Council candidates discuss sales tax at forum
WORTHINGTON -- City Council candidates tackled issues surrounding the controversial local option sales tax at a forum Tuesday, also answering concerns about the potential for a long-awaited senior citizens center.
Candidates began the forum, which was sponsored by the Government Affairs Committee of the Worthington Area Chamber of Commerce and moderated by Darrell Stitt, with an opening response.
Mike Woll, the incumbent alderman-at-large, spoke of the city's current potential following years of slow growth.
"I want to push the community toward great things but with an awareness of the fiscal aspect of things," he said.
Scott Nelson, who is challenging incumbent Bob Petrich in Ward 2, said he had been in the community nearly 20 years and spoke of his qualifications, saying he is "a good listener and a team player." Jason Barrie, who is challenging Woll for the alderman-at-large seat, talked about community projects he's been involved with and his work at Lynch Livestock.
"I'd like the opportunity to keep moving Worthington in the right direction," he said.
Lyle Ten Haken, who is running unopposed in Ward 1, read a statement detailing his family and work history. He has been the owner of Echo Lighting Design Gallery since 1979.
"Having been in business for nearly 30 years in Worthington, I bring a level of experience to city government from the private sector side of the fence," he said. "We have the responsibility to it that the taxpayer is getting their money's worth."
Ward 2 incumbent Petrich gave a history of his experience and said he had enjoyed his time on the council.
"Council has kept me busy and I like to be busy," he said.
Stitt asked candidates to voice their opinions of the local option sales tax, to be presented to voters Nov. 4. Four candidates supported the tax, talking about the value an events center and a renovated Memorial Auditorium would add to the community.
"We've been without a facility of that type for many years," Woll said of the events center.
Petrich added the tax would allow visitors to partial fund the projects, where other methods would not. Ten Haken acknowledged difficult economic times, but said the tax would have a minimal impact on families while freeing up city funds.
"It frees up the budget to allow a senior center to go into a normal budgeting routing much easier," he said.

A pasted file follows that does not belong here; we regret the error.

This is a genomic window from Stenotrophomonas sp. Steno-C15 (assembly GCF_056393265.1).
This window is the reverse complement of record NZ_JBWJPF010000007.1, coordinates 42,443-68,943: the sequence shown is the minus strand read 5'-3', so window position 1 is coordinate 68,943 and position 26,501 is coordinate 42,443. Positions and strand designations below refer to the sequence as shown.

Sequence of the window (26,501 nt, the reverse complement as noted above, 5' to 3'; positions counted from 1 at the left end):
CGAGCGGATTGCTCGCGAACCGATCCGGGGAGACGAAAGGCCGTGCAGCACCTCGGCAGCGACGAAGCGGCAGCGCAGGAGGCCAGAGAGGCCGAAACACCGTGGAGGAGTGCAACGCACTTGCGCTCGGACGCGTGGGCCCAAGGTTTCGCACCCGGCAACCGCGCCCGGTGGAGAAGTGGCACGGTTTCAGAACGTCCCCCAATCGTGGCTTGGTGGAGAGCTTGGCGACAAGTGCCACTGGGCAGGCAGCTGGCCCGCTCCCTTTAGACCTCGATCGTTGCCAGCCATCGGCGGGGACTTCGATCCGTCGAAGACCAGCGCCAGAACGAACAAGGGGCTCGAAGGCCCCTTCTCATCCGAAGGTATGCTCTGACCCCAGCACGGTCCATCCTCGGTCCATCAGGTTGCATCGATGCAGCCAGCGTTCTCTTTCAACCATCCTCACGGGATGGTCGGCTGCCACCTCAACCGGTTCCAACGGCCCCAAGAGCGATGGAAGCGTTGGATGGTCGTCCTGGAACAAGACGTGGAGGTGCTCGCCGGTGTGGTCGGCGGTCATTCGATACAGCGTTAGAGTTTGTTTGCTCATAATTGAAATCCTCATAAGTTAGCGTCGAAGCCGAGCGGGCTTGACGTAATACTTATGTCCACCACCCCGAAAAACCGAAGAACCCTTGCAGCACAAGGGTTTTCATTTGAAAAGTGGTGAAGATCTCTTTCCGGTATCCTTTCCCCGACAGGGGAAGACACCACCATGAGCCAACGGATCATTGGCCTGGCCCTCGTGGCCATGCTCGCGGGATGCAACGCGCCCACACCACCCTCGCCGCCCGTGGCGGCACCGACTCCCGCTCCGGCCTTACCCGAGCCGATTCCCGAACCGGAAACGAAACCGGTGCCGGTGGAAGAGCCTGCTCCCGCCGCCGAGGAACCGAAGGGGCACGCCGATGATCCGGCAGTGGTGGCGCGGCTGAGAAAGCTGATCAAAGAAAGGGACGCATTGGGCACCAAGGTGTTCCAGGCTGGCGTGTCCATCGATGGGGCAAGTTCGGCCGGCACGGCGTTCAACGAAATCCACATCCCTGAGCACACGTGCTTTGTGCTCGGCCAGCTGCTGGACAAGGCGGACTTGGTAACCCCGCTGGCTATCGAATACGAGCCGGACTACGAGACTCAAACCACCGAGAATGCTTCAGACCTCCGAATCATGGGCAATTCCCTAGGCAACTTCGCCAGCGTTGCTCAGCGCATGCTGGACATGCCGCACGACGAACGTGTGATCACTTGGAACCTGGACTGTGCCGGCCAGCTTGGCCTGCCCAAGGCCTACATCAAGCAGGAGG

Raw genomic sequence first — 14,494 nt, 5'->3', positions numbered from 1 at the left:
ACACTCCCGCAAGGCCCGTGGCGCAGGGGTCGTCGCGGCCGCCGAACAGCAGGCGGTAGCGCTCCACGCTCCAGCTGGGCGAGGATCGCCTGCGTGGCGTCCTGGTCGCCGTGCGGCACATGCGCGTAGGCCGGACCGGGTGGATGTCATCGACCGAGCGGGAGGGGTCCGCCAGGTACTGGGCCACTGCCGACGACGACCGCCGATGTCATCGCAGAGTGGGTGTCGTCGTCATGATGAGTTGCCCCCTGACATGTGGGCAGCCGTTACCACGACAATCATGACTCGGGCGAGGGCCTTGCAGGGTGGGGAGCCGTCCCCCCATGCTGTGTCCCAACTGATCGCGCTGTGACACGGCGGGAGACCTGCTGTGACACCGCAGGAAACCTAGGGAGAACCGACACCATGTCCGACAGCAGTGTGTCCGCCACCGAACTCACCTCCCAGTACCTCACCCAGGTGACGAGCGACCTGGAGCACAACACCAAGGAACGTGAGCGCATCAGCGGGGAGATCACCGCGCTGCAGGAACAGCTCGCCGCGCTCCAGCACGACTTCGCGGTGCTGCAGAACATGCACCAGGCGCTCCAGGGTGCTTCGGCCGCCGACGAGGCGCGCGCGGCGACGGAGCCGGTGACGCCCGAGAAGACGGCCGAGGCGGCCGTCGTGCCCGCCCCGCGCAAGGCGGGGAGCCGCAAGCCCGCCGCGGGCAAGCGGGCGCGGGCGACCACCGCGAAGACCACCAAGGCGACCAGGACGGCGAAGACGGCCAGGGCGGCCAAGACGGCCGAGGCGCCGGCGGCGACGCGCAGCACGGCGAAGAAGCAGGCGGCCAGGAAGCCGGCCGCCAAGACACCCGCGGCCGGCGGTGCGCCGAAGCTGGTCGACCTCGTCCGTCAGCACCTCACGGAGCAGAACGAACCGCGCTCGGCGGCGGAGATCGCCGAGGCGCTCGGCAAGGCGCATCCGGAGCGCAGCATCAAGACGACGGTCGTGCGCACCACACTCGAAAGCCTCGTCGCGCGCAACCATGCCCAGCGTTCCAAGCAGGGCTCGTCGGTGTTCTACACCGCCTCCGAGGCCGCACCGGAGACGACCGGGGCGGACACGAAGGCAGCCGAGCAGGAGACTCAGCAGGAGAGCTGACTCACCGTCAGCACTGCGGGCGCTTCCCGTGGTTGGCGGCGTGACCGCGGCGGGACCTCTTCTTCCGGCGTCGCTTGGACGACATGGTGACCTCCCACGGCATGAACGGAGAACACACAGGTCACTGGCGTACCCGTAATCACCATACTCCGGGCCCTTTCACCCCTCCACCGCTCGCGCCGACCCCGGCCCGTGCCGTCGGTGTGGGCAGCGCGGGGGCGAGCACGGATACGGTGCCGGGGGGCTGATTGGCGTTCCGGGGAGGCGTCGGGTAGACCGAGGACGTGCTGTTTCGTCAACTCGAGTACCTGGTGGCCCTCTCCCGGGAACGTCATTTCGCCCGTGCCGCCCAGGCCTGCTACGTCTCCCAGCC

Only Barrie opposed the tax, saying the proposal had "a lot of loose ends and unanswered questions" to be dealt with before the vote, which is less than two weeks away.
"I'd like to see the senior center on top of the list," he said, referencing the fact that tax collected cannot be used to fund recreational facility for senior citizens.
Candidates were also asked to describe how they would fund a proposed senior citizens' center.
"I think it's going to have to come from city funds. It's way overdue," Nelson said. He explained he wouldn't use hospital sale funds outright, but would consider borrowing against them and paying the money back later.
"We owe it to our seniors to build something that's functional for them ... so they can go on and enjoy their day just like we do," Barrie said.
Ten Haken and Woll said the need for organization of programs is more important than the need for a facility, and noted that a half-time staff person has been dedicated to researching the needs of area seniors.
The forum was then opened for questions from the audience. One attendee asked whether a referendum with similar goals could be passed in years to come.
Candidates said this was a last-chance vote. "We've got a small window to get this done," said Petrich.
Candidates also answered questions about how they would prioritize Memorial Auditorium, a community center complex and a senior center. Most stopped short of giving a clear prioritization, but council members pointed out the city's dedication to a senior center. Nelson and Barrie, meanwhile, questioned whether the three buildings could be combined into one or two.
The final question dealt with the uncertainty of state funds, asking candidates what they would do if Local Government Aid monies continued to decline.
All agreed corners would be cut and innovation would be necessary.
"I wouldn't cut the senior center,' said Ten Haken. "The golf course would be on the chopping block for me. ... I'd have to give up golf before I'd give up unplowed streets."
In the candidates' closing responses, many spoke of issues that went unaddressed at the forum.
Woll mentioned the housing shortage, while Nelson made reference to the city's assets, mentioning Lake Okabena and Prairie View Golf Links. Barrie talked about his desire to serve the city.
"I guess I'm a little wet behind the ears, if you want to say that," he said, "but I'm willing to learn ... (I want to) see Worthington keep striving to move forward and be a successful community."
Ten Haken spoke of the need for an increase in the number of "living wage" jobs and detailed plans to improve the housing shortage.
"Bottom line is we have a gap between the developers cost of providing housing and the renters' ability or desire to pay the rent level needed," Ten Haken said. "I intend to continue to have discussions with major employers and developers to bridge that gap. My goal is to have free enterprise, 'supply and demand,' balance the housing issue and the government roll is to help and not hinder the process. As we prepare for an uncertain future, let us keep the faith, stay strong and work together."
Petrich said he won't seek re-election after this upcoming term, but would like to finish strong.
"I'd like to go out in a blaze of glory and finish it up," he said.